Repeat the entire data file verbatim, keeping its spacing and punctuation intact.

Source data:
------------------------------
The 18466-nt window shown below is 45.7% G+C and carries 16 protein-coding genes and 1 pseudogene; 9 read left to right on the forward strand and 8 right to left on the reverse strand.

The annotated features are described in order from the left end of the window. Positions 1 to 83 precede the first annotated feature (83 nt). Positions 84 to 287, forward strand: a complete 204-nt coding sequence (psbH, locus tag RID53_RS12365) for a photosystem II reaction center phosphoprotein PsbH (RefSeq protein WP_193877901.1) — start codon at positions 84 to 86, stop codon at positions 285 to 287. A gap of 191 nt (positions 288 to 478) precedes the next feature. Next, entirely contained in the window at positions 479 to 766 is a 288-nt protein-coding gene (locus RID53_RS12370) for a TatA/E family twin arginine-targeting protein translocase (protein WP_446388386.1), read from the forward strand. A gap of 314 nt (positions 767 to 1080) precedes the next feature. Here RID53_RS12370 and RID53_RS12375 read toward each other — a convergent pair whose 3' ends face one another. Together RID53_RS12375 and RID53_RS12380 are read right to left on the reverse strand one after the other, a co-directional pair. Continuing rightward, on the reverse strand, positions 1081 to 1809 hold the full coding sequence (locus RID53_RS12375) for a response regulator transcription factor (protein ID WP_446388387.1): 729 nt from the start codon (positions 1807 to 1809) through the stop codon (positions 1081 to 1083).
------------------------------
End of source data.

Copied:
The 18466-nt window shown below is 45.7% G+C and carries 16 protein-coding genes and 1 pseudogene; 9 read left to right on the forward strand and 8 right to left on the reverse strand.

The annotated features are described in order from the left end of the window. Positions 1 to 83 precede the first annotated feature (83 nt). Positions 84 to 287, forward strand: a complete 204-nt coding sequence (psbH, locus tag RID53_RS12365) for a photosystem II reaction center phosphoprotein PsbH (RefSeq protein WP_193877901.1) — start codon at positions 84 to 86, stop codon at positions 285 to 287. A gap of 191 nt (positions 288 to 478) precedes the next feature. Next, entirely contained in the window at positions 479 to 766 is a 288-nt protein-coding gene (locus RID53_RS12370) for a TatA/E family twin arginine-targeting protein translocase (protein WP_446388386.1), read from the forward strand. A gap of 314 nt (positions 767 to 1080) precedes the next feature. Here RID53_RS12370 and RID53_RS12375 read toward each other — a convergent pair whose 3' ends face one another. Together RID53_RS12375 and RID53_RS12380 are read right to left on the reverse strand one after the other, a co-directional pair. Continuing rightward, on the reverse strand, positions 1081 to 1809 hold the full coding sequence (locus RID53_RS12375) for a response regulator transcription factor (protein ID WP_446388387.1): 729 nt from the start codon (positions 1807 to 1809) through the stop codon (positions 1081 to 1083).